A detailed look at the key players to watch for the New Orleans Saints, and the Kansas City Chiefs’ keys to victory leading up to their Week 7 game at noon Sunday at Arrowhead Stadium. The game will air on Fox (Ch. 4 in Kansas City).
Coach: Sean Payton (89-60) is in his 11th year as an NFL head coach, all with the Saints. Payton, 52, is one of the league’s most respected play-callers, someone who coached under Bill Parcells and won a Super Bowl as a head coach in 2009. Payton, a prolific quarterback at Eastern Illinois in the mid-1980s, has a well-deserved reputation as a quarterback guru. Since his arrival in New Orleans in 2006, the Saints have scored the second-most points in the NFL (behind New England) and have racked up the most yards (403.5 per game). What’s more, they’ve finished in the top five in passing every year since his arrival. This year, they rank second in the league in points per game with 31. Payton is an aggressive coach who is not afraid to go for it on fourth down or make a gutsy call (see: onside kick in Super Bowl XLIV).
Offense: Pete Carmichael, Jr., 45, is in his eighth year as Payton’s offensive coordinator in New Orleans. He teams up with Payton to craft offensive game plans and has had great success. Get ready to see a ton of three-wide sets — the Saints operate this approximately 67 percent of the time. They also use a lot of shotgun and will carve you up with screens and short and intermediate passes, with the occasional deep shot mixed in. Expect plenty of passing, too; the Saints have thrown the ball at a 67 percent clip this year, tops in the NFL, and rank first in passing (335.4-yard average) and 29th in rushing (78-yard average).
Defense: Dennis Allen, 44, is in his first full year as Payton’s defensive coordinator and his second overall as an NFL defensive coordinator. He was promoted to the position last November when Rob Ryan as fired. Allen spent three years (2012 to 2014) as the Oakland Raiders’ head coach and has guided a unit that has struggled against the run (26th) and pass (31st) this year. The Saints have also struggled to dial up pressure — they rank 25th in the NFL in sacks — but it’s not for a lack of effort; they currently lead the league in blitz percentage at 41 percent, according to ESPN Stats and Information. They run a base 4-3 but have been relying on a three-safety look of late that is, at least in theory, a little better against the pass
Special teams: Greg McMahon is in his ninth year as Payton’s special-teams coach and ninth overall as a lead NFL special-teams coach. The kicking game is solid. Kicker Wil Lutz was chosen named the NFL’s special-teams player of the week thanks to his game-winning 52-yard field goal against Carolina, while punter Thomas Morstead is in the midst of a nice season. The kick-return game has largely been ineffective, but punt returner Tommylee Lewis (5-8, 167) is very dangerous. He showcased tremendous speed and burst on a 59-yard punt return last week. Receiver Jake Lampman (6-0, 205) was called up from the practice squad and immediately made an impact, recording three tackles. The Saints did have a field goal blocked up the middle against the Giants in Week 2, so expect Chiefs special-teams coach Dave Toub to ramp up the pressure, if possible.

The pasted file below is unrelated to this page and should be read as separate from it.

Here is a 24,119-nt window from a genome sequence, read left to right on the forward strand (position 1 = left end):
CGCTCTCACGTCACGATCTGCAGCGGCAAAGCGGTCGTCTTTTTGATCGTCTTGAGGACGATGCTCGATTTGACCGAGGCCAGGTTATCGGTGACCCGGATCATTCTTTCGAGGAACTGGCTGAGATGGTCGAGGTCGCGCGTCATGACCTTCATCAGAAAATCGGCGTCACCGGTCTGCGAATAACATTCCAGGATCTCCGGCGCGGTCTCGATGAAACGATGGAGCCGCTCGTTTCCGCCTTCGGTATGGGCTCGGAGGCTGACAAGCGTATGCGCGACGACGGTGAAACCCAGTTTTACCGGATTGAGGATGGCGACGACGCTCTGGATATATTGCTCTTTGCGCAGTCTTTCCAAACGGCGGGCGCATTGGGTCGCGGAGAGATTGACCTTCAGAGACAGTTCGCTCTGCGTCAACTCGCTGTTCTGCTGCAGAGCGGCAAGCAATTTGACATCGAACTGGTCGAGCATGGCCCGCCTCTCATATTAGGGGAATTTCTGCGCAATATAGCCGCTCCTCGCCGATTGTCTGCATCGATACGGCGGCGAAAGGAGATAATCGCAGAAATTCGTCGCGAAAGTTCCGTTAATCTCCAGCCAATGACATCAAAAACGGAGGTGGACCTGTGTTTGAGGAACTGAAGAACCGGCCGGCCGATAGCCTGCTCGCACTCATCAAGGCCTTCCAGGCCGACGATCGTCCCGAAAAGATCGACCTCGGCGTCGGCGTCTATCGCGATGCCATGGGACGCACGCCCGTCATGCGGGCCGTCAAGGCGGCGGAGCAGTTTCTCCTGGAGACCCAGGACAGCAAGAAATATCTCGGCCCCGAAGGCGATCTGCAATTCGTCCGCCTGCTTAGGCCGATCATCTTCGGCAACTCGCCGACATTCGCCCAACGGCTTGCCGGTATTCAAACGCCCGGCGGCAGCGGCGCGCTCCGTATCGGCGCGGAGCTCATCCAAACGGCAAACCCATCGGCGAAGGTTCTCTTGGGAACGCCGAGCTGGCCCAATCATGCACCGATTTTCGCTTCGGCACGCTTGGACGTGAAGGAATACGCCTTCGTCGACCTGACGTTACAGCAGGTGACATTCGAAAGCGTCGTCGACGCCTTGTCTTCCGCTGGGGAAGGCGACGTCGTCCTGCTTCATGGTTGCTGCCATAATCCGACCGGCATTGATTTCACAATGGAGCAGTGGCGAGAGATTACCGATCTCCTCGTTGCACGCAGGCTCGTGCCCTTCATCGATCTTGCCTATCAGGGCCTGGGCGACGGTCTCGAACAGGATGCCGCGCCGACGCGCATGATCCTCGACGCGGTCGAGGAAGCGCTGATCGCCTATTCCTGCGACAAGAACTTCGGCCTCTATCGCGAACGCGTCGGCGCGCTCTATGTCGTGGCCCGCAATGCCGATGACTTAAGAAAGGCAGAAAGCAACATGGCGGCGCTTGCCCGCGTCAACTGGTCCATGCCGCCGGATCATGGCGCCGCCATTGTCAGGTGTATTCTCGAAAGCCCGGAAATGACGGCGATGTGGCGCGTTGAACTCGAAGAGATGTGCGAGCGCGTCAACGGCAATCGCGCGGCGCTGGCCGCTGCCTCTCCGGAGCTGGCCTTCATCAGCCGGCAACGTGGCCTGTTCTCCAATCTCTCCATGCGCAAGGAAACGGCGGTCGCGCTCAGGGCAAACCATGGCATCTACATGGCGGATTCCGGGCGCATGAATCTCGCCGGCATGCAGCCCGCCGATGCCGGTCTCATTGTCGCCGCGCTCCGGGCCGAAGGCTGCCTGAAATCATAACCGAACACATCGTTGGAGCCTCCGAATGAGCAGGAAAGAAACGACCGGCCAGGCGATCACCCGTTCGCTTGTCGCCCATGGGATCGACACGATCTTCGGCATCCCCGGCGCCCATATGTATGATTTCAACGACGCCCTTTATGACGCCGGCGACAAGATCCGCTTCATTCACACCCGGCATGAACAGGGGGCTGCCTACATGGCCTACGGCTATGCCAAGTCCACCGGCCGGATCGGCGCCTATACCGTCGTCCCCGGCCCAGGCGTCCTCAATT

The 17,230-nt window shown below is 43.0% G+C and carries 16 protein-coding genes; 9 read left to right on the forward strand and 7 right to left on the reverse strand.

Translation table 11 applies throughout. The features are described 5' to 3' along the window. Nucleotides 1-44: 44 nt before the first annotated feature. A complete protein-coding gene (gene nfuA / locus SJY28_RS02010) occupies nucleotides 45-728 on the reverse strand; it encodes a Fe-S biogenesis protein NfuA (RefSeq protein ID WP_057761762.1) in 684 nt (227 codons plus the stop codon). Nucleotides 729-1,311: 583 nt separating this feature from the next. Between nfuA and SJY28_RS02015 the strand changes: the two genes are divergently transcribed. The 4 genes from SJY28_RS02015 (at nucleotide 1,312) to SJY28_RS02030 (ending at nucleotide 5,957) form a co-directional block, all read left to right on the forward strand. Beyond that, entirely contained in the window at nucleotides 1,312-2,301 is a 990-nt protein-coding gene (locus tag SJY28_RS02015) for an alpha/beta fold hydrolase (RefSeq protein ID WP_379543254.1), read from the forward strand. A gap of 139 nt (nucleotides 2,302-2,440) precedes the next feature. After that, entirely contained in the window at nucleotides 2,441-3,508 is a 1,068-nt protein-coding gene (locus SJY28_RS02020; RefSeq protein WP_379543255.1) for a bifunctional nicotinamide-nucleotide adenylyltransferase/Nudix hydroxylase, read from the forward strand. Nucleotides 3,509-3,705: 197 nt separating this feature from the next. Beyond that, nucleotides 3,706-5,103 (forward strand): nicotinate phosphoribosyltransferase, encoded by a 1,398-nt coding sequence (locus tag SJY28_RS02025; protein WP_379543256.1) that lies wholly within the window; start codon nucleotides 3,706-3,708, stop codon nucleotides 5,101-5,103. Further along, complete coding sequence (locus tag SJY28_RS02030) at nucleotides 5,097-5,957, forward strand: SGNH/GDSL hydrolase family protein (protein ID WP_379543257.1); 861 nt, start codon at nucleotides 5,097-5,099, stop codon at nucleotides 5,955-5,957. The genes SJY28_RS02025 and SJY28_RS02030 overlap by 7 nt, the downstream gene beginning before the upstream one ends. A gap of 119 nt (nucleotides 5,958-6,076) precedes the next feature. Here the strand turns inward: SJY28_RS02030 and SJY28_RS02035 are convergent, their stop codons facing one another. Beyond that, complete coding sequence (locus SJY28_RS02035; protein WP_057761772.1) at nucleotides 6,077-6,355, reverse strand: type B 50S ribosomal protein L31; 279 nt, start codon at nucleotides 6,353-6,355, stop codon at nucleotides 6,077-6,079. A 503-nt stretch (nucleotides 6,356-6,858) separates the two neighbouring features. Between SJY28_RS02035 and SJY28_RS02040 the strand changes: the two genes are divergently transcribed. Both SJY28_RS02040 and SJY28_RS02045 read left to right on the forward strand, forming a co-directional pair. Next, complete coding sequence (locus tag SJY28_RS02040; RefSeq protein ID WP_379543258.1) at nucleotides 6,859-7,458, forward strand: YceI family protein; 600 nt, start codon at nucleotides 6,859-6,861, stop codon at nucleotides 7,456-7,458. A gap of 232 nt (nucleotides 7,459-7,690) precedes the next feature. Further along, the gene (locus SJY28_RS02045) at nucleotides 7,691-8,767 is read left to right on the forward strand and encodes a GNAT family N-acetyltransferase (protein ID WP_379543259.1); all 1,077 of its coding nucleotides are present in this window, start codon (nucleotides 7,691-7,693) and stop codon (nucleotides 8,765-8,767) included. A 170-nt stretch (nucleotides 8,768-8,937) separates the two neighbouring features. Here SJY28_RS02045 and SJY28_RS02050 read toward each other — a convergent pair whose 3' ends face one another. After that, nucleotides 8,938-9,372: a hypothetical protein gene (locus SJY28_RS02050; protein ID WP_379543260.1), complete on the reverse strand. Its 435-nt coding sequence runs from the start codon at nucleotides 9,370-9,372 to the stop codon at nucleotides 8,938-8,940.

Four keys to a Chiefs victory
1. Run it at these guys
The Saints’ run defense has not been good through five games, and given the way the Chiefs pounded away at Oakland on Sunday — to the tune of 183 yards in 40 carries, a solid 4.6-yard average — they owe it to themselves to see if they can keep it up. Quarterback Alex Smith seemed to revel in the ground-heavy attack, managing the game and distributing the ball in a super-efficient 19-for-22 performance. The Raiders have a more talented defense than the Saints do, so why not see if a repeat performance is in order?
2. Attack the replacements
There’s plenty of ways to attack this defense; the Saints have surrendered 419.4 yards per game, which ranks 31st in the league. “This defense for us is going to be a matter of going out and getting first downs,” Chiefs co-offensive coordinator Matt Nagy said. “Their defense is trying to find an identity right now — you’ll see some different coverages that they roll. They’re going to mix some things in with different blitzes, and you saw all of that last week against Carolina. They came out, played physical, got ahead, gave the offense the ball and did some good things.”
3. Bring it up the middle
The Saints throw the ball a ton, but they’ve only surrendered eight sacks this year — tied for the second fewest in the league. That not only speaks volumes about the offensive line’s ability to protect quarterback Drew Brees, but also Brees’ ability to get the football out quickly. Even when Brees does sit in the pocket, he’s difficult to sack; his poise is terrific and he is excellent at stepping up into the pocket to avoid edge rushers. But teams can disrupt him somewhat by bringing some heat up the middle and getting him off his spot. Using stunts against a quarterback the caliber of Brees can be a useless endeavor, largely because the ball is out so quickly, but if Dontari Poe, Jaye Howard and Chris Jones can be disruptive and win their 1-on-1 matchups, it will go a long way toward disrupting Brees. “Listen, if — in the drop-back passing game — the push inside is more than you’d like, it’s generally not good,” Payton said. “Obviously quarterbacks can flush either way, but Kansas City does a good job of getting that interior push. I think it’s a key battle every week; that proverbial 3-yard spot behind the center is important turf that both teams fight dearly for.”